Transfusion of Uncrossmatched Group O Erythrocyte-containing Products Does Not Interfere with Most ABO Typings.
Yazer MH., Spinella PC., Doyle L., Kaufman RM., Dunn R., Hess JR., Filho LA., Fontaine M., Gathof B., Jackson B., Murphy MF., Pasion J., Raval JS., Rosinski K., Seheult J., Shih AW., Sperry J., Staves J., Tuott EE., Ziman A., Triulzi DJ., Biomedical Excellence for Safer Transfusion Collaborative* None.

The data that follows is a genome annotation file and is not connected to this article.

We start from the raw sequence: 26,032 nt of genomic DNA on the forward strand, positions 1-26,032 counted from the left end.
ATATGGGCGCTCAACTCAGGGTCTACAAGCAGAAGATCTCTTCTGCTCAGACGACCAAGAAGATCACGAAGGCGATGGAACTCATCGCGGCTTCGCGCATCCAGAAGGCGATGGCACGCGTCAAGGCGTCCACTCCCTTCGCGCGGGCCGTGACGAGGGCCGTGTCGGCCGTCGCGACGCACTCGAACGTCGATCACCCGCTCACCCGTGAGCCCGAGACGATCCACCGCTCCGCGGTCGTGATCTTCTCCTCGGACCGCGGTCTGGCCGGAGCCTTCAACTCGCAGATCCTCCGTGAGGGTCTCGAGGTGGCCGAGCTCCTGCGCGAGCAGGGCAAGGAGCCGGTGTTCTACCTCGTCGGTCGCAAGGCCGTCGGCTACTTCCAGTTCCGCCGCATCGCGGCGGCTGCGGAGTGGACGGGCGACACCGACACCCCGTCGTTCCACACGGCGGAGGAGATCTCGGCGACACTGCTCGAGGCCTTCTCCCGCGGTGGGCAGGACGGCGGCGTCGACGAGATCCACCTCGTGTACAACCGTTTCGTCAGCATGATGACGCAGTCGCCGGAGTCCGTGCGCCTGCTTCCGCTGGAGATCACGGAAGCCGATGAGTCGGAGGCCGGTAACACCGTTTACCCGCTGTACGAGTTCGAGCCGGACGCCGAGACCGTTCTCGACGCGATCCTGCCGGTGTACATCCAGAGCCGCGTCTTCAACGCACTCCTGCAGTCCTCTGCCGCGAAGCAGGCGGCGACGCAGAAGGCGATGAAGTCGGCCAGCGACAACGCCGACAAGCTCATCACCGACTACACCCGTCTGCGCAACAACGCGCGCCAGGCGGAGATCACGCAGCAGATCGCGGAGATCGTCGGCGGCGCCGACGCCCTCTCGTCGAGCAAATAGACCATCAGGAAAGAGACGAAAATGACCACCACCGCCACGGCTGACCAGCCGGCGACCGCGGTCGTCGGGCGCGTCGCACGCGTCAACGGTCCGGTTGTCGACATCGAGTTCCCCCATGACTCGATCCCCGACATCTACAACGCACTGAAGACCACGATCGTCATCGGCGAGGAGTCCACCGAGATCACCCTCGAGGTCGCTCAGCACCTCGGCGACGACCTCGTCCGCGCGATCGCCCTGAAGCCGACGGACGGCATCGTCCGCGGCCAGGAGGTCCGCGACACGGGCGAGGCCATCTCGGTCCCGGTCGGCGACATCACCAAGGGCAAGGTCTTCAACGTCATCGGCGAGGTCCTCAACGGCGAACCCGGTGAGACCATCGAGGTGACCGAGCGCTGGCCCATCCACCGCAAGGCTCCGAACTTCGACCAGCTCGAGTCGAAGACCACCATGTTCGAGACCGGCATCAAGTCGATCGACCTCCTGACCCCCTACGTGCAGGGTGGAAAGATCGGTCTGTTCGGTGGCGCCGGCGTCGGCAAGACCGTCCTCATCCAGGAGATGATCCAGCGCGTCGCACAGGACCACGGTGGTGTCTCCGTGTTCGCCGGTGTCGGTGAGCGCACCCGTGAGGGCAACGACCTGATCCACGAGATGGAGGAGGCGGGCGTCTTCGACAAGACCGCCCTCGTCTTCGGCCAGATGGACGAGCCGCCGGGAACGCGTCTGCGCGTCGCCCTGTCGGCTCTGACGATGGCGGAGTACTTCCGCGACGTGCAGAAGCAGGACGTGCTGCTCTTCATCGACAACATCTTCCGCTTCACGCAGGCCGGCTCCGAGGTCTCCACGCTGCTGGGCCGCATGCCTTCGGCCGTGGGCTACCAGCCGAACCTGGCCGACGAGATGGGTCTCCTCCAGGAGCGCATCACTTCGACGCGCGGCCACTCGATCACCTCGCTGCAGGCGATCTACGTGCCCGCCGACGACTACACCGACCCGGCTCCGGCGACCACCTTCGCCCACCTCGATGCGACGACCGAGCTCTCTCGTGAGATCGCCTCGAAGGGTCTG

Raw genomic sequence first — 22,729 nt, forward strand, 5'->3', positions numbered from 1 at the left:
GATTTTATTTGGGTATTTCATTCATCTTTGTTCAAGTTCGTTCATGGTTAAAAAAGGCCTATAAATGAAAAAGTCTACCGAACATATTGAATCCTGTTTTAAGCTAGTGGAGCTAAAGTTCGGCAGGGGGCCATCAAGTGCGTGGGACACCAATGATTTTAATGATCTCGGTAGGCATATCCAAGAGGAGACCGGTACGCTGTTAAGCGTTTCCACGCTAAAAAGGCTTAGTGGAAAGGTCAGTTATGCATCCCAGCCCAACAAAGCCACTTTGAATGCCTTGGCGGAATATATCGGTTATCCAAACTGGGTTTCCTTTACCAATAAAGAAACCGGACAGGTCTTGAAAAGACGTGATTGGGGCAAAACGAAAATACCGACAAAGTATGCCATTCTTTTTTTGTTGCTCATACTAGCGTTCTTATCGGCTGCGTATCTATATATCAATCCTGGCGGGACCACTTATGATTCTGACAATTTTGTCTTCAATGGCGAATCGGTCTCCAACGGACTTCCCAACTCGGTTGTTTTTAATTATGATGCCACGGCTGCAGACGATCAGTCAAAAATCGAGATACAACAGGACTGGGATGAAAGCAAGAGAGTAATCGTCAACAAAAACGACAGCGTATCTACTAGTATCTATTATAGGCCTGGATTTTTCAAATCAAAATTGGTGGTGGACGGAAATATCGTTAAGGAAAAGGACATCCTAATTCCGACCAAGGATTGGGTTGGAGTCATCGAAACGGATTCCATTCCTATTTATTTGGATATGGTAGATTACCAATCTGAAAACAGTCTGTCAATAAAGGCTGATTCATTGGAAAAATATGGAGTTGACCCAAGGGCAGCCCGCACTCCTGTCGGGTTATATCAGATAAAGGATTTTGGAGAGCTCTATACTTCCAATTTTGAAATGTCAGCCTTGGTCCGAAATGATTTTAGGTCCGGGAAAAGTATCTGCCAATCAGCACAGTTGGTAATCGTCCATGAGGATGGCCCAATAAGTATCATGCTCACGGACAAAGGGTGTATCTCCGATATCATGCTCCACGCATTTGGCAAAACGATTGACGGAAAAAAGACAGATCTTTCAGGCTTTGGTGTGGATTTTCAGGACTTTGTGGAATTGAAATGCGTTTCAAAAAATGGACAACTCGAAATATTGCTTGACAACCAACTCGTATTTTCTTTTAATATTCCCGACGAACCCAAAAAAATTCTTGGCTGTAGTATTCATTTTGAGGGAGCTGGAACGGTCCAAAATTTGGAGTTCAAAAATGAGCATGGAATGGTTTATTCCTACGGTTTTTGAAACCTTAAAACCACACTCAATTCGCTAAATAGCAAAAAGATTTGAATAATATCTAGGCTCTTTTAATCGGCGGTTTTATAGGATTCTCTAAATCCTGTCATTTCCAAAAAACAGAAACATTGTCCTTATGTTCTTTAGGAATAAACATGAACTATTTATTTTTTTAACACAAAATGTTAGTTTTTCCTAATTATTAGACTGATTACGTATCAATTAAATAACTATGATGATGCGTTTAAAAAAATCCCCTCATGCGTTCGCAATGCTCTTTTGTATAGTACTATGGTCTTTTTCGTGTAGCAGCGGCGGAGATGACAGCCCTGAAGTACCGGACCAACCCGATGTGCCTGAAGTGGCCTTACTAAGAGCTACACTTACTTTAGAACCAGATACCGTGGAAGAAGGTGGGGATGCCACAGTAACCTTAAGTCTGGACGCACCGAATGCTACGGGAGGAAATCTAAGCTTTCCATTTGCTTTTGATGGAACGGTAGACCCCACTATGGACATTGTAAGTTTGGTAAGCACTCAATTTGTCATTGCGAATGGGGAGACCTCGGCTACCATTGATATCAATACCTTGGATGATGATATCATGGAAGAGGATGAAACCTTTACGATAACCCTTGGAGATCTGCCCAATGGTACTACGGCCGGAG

BACKGROUND: Group O erythrocytes and/or whole blood are used for urgent transfusions in patients of unknown blood type. This study investigated the impact of transfusing increasing numbers of uncrossmatched type O products on the recipient's first in-hospital ABO type. METHODS: This was a retrospective cohort study. Results of the first ABO type obtained in adult, non-type O recipients (i.e., types A, B, AB) after receiving at least one unit of uncrossmatched type O erythrocyte-containing product(s) for any bleeding etiology were analyzed along with the number of uncrossmatched type O erythrocyte-containing products administered in the prehospital and/or in hospital setting before the first type and screen sample was drawn. RESULTS: There were 10 institutions that contributed a total of 695 patient records. Among patients who received up to 10 uncrossmatched type O erythrocyte-containing products, the median A antigen agglutination strength in A and AB individuals on forward typing (i.e., testing the recipient's erythrocytes for A and/or B antigens) was the maximum (4+), whereas the median B antigen agglutination strength among B and AB recipients of up to 10 units was 3 to 4+. The median agglutination strength on the reverse type (i.e., testing the recipient's plasma for corresponding anti-A and -B antibodies) was very strong, between 3 and 4+, for recipients of up to 10 units of uncrossmatched erythrocyte-containing products. Overall, the ABO type of 665 of 695 (95.7%; 95% CI, 93.9 to 97.0%) of these patients could be accurately determined on the first type and screen sample obtained after transfusion of uncrossmatched type O erythrocyte-containing products. CONCLUSIONS: The transfusion of smaller quantities of uncrossmatched type O erythrocyte-containing products, in particular up to 10 units, does not usually interfere with determining the recipient's ABO type. The early collection of a type and screen sample is important.